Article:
Vulnerability testing isn’t a requirement for open source plug-ins, yet according to a recent report, more than 90 percent of all WordPress security issues are found in plugins and themes. This alone should give one real pause. Again, a WordPress website for a small business may make perfect sense, but for a school with significant data about your families? Not so much.

Issues with updates

Top of the list of complaints from open source administrators is the disconnect between the core platform code and the plug-ins. When an open source releases an update to its platform, current plug-ins may, or may not, work, and have the potential to break other things, invite your website to hacks, and even break the entire website temporarily.

Slow sites, low engagement

No one likes to wait, and while most users may wait 6-10 seconds for a page to load, there’s a strong correlation between page abandonment and slow load times.

Because of the piecemeal nature of an open source website, the aggregate code isn't optimized for speed and performance. The assortment of plug-ins and custom code can hurt website performance. In addition, because open source websites are homegrown, there isn’t a team of people looking for ways to optimize the code, design, and the site as a whole.

Understanding permissions

Because WordPress is designed around blogs and small business sites, using Wordpress for school websites doesn't allow for the types of granular permissions that a school-specific solution offers. This generally means two things. 

For one, it means you’d likely only have a small web team making website changes and updates, which is often counter to the idea of “content management” where many people are contributing to the website’s upkeep, leading to challenges to the website's sustainability.

Second, less granularity means that you may have to give editors access to areas that don’t make sense — putting your website at risk for inconsistent voice and branding, as well as breaking WCAG 2.0 standards.

When there’s a solid foundation of permissions, you can more confidently delegate certain pages to different admins, including layout and publishing rights, and make it stress-free when allowing more people to contribute to your website.

Integration with your student information system

Aside from exposing your data inadvertently through plug-ins that haven’t been vetted or installed correctly, technology departments are constantly looking at data flow and integrity throughout a school or district. 

All schools require that they have accurate and dependable parent, student, and alumni data for communications and marketing. Since most every SIS (Student Information System) is proprietary, open source solutions can't directly integrate, which means either no integration at all or lots of manual uploads and downloads by your IT department — a cumbersome and extremely time-consuming task.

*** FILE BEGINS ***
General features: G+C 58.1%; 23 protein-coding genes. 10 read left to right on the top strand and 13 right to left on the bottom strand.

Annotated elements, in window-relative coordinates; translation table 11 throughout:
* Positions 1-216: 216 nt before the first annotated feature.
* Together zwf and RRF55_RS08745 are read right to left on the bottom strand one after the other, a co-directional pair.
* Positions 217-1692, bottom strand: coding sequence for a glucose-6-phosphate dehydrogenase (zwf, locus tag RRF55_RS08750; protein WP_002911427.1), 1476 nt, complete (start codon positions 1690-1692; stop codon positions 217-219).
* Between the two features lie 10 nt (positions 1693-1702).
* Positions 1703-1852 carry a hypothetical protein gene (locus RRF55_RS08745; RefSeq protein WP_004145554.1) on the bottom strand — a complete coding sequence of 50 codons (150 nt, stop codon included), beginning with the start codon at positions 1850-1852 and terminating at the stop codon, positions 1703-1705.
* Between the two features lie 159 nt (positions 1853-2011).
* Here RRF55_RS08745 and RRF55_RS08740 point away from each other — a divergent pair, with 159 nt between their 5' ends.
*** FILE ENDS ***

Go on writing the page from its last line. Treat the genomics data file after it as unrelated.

A school-specific CMS like Finalsite is already designed to integrate with other school-specific information systems, including key school providers such as Blackbaud, PowerSchool, and others. Integration also means a broader set of single sign-on options to simplify your user experience and issues falling back onto your overworked technology department.

a woman with a headset

A call for support

When you need support, you need support -- a number to call, a ticket to submit, a person to reach out to. And nothing is more frustrating for open source users when they can’t get reliable support during a problematic situation, particularly when a plug-in stops working and no one knows why.

With time already at a premium, schools depend on quality support teams to handle small and big issues alike, but the lack of product support becomes a crucial issue for schools year-round. And it’s hard to get mad at that inexpensive contractor you’ve come to count on when the site suddenly has a critical issue on a weekend and he’s off in the mountains.

Key Takeaway

The investment you make in your education website solution should include all costs to understand your return on digital investment (RODI), including hosting, backup, server, disk space, bandwidth allocation, data transfer rates, uptime, server and software upgrade maintenance, server security and maintenance (local installs), and of course content creation and personnel time to manage all aspects in maintaining a website.

When that bottom line emerges, open source is rarely a cheaper, easier, or even free alternative, especially when you have to account for added website costs, time, local server hosting costs, and installs — not to mention the frequent software updates you are required to maintain on your own... and the cost of peace of mind!

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angelo otterbein headshot

Angelo graduated valedictorian from St. Paul's School in Baltimore, MD and from Princeton University. Despite getting his degree in creative writing and English Literature, it generally takes some doing to keep him from programming and breaking websites. Just after graduating, he started Silverpoint, and grew it to over 300 schools worldwide before merging with Finalsite in 2013.